Story and Idea Resources

Image credit: Photo by NeONBRAND on Unsplash

*Look for anthologies to write for and submit. Here’s one author’s reasons to do so. Some require being invited to submit. Some make money for those who submit. Many exist to give nonpublished authors an opportunity to be published. I’ve have pieces published in the San Diego Writer and Editors Guild anthology, The Guilded Pen (requires membership in the Guild); the San Diego Writers, Ink anthology, A Year in Ink (open to anyone with a connection to San Diego; nonmembers pay a nominal submission fee); and Leila Joiner’s The OASIS Journal (for writers over the age of 50; may no longer be an option).

*Look for publications accepting submissions from unpublished authors.

*Look for newsletters (for organizations you are already part of) or small newspapers in your area that invite submissions from readers. Many writers groups, for example, welcome members to submit summaries of their meetings for inclusion in their newsletters.

*Check out useful websites for writers. This link will take you to Scribendi‘s site with the top 30 writing websites in 2020. Check out their websites and sign up for newsletters for those that feel like a good fit.

*Join a read-and-critique group that specializes in the genre you’d like to write. Check out Meetup.com to see if one already exists in your area.

*Join a book club to meet people who read books in your genre.

*Take a class in creative writing or in memoir writing. Adult education programs through school districts, community colleges, and universities often offer low-cost classes for the community.

*Join a writers group in your area. If they produce a monthly newsletter, offer to write pieces for it. I’ve joined four writers groups in the San Diego area: San Diego Writers and Editors Guild, San Diego Writers, Ink, San Diego Professional Editors Network, and Publishers and Writers of San Diego. Two of them invite members to provide online bios which may lead to building networks with other authors and editors. All of them provide some benefits only to members.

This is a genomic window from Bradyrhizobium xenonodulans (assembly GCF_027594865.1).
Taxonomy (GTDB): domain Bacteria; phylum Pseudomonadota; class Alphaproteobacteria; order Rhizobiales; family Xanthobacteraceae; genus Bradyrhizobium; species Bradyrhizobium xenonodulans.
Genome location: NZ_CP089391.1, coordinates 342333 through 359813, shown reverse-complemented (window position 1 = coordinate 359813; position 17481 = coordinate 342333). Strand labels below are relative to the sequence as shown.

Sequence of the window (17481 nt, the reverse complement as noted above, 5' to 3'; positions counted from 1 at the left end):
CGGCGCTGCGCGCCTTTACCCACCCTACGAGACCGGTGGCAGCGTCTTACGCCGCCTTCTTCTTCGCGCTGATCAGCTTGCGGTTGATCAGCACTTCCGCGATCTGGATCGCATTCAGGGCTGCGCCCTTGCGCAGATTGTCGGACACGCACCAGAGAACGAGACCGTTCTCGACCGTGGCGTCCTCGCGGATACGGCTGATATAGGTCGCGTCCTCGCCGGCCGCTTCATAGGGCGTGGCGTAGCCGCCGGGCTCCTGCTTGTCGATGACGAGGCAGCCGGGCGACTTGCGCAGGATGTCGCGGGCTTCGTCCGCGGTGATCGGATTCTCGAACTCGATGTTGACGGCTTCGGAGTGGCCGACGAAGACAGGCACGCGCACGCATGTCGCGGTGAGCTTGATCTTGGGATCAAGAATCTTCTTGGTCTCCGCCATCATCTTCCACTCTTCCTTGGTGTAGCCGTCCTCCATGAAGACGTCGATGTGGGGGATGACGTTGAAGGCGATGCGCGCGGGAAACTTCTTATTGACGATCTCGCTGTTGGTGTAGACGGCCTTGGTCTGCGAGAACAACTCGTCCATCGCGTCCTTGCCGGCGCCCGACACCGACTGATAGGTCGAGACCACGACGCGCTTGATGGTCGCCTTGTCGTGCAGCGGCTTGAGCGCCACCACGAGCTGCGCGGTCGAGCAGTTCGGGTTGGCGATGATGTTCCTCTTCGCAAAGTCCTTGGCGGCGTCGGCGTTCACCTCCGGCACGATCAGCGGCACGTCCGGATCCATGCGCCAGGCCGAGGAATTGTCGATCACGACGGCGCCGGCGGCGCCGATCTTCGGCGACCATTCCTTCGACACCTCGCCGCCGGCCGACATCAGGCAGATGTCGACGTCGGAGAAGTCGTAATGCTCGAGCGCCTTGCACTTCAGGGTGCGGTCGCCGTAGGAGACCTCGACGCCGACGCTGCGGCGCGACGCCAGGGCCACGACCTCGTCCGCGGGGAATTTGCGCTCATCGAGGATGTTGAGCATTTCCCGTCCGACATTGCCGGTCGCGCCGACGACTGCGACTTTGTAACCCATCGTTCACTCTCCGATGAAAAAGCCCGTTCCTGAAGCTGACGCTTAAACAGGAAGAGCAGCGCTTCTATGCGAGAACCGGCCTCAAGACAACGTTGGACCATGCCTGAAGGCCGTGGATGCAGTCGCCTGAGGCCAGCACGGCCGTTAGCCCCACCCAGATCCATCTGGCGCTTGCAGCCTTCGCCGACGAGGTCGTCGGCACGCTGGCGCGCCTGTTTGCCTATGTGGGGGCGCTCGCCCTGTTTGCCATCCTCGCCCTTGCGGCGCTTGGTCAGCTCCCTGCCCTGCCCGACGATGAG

*Read widely in all genres. Consider whether and how the same story could be told in your favorite genre.

*Write book reports about the books you read. Join Goodreads to keep track of what you read and what you want to read. Create a bookshelf for books like your idea to track posts from the author or comments from readers.

*Write a different version of a story you recently read. Write it for a different audience or from the viewpoint of different characters.

*Sign up for a writing prompt service or find a group of people willing to compare their work on prompts. Here’s an online service: https://www.servicescape.com/writing-prompt-generator. Pick a genre or a combination of genres and press the Submit button to get your first prompt.

*Look for writing challenges, such as the April A to Z Blogging challenge. NaNoWriMo (National Novel Writing Month) each November is another writing event involving a large community of writers. Taking part in such a challenge adds an element of accountability to your effort.

*Create a personal blog and commit to writing 500 words each day for a year or repeat the A to Z challenge in a month other than April. Like April, June, September, and November have 30 days. A number of blog platforms offer free and simple to manage websites. Even without all the bells and whistles of SEO and mailing list building, a website offers accountability to those who come to the site regularly. I started with Blogger before moving to WordPress.com. Wix, Squarespace, and Web.com offer free or low cost options. WordPress is the most popular version, but the platform is so powerful and flexible that it is easy to get lost if you try to set up a site yourself. Note also the dot com version is hosted on servers of its owner, Automattic, Inc, and is entirely free if you are willing to allow ads on your site, while the dot org version requires a hosting service which is just the beginning of the required investment in a website on that platform). Use the cheapest option you like to get practice writing regularly. When you decide you want to build an audience, consider having a professional web designer create it for you to ensure the bells and whistles needed for SEO and Analytics for checking the pulse of the site are incorporated.